When I was writing a guide book on the Dominican Republic, located between Cuba and Puerto Rico in the Greater Antilles, I traveled around the country for a year. My mission was to unearth immersive experiences, away from the DR’s resort towns. Over the months that followed, exploring the country south to north and center, I stumbled on a world of locally run accommodations, community tours, and breathtaking island scenery.
My explorations lead me to Cooperativa para el Desarollo de la Ciénaga in the southwestern province of Barahona. Aurelino, the cooperative’s tour guide, gives me specific instructions to reach their community center: catch a Caribe Tours bus from Santo Domingo to Barahona town, then transfer to a guagua, or local bus. I’m to tell the driver to drop me off “donde la cooperativa de La Ciénaga,” another hour east.
The first three-hour ride takes me into the campo, or countryside, past vast plantain fields and roadside fruit vendors, until we enter bustling Barahona. The second chicken-bus ride takes my breath away as it winds down a narrow, coastal highway flanked by green hills and an iridescent blue sea.
Aurelino and two of the cooperative’s women – including my host for the night, Dona Paulina, and her daughter – welcome me off the bus.
“The house isn’t far, we can walk there,” Paulina’s daughter says. We descend a small hill into a neighborhood. I spot a yard filled with white plastic chairs and children running around screaming, balloons in hand.
“It’s my goddaughter’s birthday. We’ll stop by for a few minutes,” says Dona Paulina.
Directly across is her single-story house, where I leave my bags. At the birthday bash, Latin tunes blast while the kids show off their moves. Strangers kiss me hello on the cheek, and I’m handed a plate of food. I don’t understand their rapid-fire Dominican Spanish, but I feel as welcome as a neighbor.
At sunset, La Ciénaga’s tiny waterfront fills with residents. Fishermen canoes are parked on the beach, and families swim or play basketball. Aurelino takes me on a quick boat ride along La Ciénaga’s scenic coastline under an orange sky.
The next morning, over breakfast, Dona Paulina and I talk about the cooperative life, and the sustainable income they’ve generated for the community from the restaurant, homestays, a marmalade-making venture, and selling adventure tours.
At 9am, Aurelino picks me up to begin our adventure to Balneario La Plaza – a three-hour hike along the Bahoruco River. A bumpy safari truck takes us into a thick, humid forest to the river entry point. I can’t take my eyes off the water: it’s a crystalline turquoise more striking than the Caribbean Sea. Climbing over rocks, and cooling in fresh water pools, we eventually reach a massive canyon. I gasp looking at a secluded turquoise pool a few feet below. Aurelino smiles ear to ear and leaps into the water, screaming: “¡Paraíso!” Paradise!
My journey continues to the DR’s northwestern edge – past cactus-lined roads, salt ponds, and goats grazing off the highway. I know I’ve reached Monte Cristi when I spot El Morro – the town’s 700ft (213m) limestone mesa overlooking the Atlantic Ocean. Locals flock there at sunset for its golden, sand-and-pebble beach at the base of the mesa. I do the same, before I make way back to the waterfront area where roadside bars blast music and serve cold beer, while kids swim off the dock.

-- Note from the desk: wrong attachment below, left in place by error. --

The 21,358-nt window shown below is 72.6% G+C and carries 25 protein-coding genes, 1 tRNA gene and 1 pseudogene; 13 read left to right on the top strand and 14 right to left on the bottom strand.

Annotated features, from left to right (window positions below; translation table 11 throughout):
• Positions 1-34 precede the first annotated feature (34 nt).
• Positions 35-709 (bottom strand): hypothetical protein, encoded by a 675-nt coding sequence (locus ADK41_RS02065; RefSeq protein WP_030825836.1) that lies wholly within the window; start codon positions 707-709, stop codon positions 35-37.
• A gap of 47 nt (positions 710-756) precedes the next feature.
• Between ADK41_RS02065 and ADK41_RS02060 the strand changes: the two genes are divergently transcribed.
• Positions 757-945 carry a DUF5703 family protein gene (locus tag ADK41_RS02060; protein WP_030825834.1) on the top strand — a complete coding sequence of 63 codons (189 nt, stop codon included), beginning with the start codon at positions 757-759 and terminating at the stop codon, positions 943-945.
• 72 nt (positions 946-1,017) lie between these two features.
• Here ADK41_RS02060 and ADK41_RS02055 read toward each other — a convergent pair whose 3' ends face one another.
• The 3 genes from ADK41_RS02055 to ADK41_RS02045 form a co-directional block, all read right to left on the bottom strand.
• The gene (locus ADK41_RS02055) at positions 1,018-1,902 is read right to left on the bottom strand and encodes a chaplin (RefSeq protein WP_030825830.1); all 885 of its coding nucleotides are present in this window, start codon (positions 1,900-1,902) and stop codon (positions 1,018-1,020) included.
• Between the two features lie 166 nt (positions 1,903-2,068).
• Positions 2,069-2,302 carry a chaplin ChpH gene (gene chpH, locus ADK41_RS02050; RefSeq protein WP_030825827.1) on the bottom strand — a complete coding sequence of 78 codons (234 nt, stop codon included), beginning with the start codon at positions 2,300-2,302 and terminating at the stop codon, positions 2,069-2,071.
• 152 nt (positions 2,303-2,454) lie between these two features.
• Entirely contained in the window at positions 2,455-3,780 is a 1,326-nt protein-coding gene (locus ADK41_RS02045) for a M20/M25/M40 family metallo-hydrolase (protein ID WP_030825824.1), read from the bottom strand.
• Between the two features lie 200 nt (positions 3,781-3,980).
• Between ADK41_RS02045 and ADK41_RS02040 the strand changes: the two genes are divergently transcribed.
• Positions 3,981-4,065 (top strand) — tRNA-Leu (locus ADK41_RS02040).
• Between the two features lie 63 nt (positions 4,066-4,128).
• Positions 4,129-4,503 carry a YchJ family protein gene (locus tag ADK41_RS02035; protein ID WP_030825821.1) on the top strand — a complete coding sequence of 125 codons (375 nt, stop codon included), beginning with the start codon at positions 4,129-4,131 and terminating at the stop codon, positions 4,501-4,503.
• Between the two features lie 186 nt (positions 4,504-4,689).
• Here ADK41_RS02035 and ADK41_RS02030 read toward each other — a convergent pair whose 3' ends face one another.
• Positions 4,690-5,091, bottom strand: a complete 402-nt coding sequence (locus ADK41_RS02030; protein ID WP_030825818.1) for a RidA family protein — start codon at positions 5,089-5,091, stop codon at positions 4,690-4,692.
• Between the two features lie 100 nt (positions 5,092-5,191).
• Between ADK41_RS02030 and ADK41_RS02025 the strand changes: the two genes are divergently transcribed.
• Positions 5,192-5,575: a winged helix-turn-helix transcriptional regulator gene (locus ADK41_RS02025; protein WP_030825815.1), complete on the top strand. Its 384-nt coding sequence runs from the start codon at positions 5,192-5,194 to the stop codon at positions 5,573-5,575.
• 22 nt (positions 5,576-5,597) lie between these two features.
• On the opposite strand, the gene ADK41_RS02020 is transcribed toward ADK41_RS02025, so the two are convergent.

In the morning, Soraya y Santo Tours, a husband-and-wife team native to Monte Cristi, take me on a boat trip to the Cayos Siete Hermanos (Seven Brother Cays), 1.5 hours off the shores of Monte Cristi, near the border with Haiti.
As the boat captain explains, shouting over the motor, the major draw is Cayo Tuna. Every year from June to August, migratory birds nest in this wildlife refuge area – three species of seabirds known as the Brown Noddy, Sooty Tern, and Least Tern.
Anchored off Cayo Tuna, wading onto shore, my ears fill with piercing sounds. Thousands upon thousands of birds are perched on leafy bushes covering most of the isle – my sole companions on this deserted, white sand circle in the middle of the Atlantic.
Warming up by my cabin chimney, I chuckle that I’m experiencing cold weather in the Caribbean. I’m at Villa Pajón, a Dominican family-owned lodge tucked inside Valle Nuevo National Park.
Perched on a plateau at 7,000ft (2,130m), near the center of the DR, and surrounded by dense pine forests, the warmest daytime temperatures hover at 70°F (21°C). Evenings drop into the 50s and can reach below freezing in December. For naturalists, Valle Nuevo is a paradise of plants and wildlife, including more than 70 bird species.
I spend the day hiking with Seïor Guzmán, whose family has owned this property for generations. A short trail behind the lodge leads us through a maze of giant criollo pine trees, ferns, and bromeliads in a cloud forest. I feel transported into another universe, when my host tells me to stop.
“You hear that alarm-sound? It’s the jilguero.” The Rufous-throated Solitaire, a tropical bird native to the region.
A bowl of fresh sancocho – a hearty meat-and-root-vegetable stew – warms us up over lunch at the lodge. Walking back to my cabin for a nap by the chimney, I realize that I’ve succeeded – I had found the Dominican Republic I want others to see.
Fly into Santo Domingo, Puerto Plata, or Santiago international airports to make your way to Barahona, Monte Cristi, and Valle Nuevo, respectively. Major car rental offices are available on site; highways are modern and well indicated, but watch for speeding drivers. Regional bus service is available on Caribe Tours to Barahona and Monte Cristi, with scheduled daily departures listed online. Valle Nuevo in Constanza requires a four-wheel drive.
Sustainability expert James Ellsmoor offers his tips for minimizing your impact, encouraging ecotourism, and helping the local economy.
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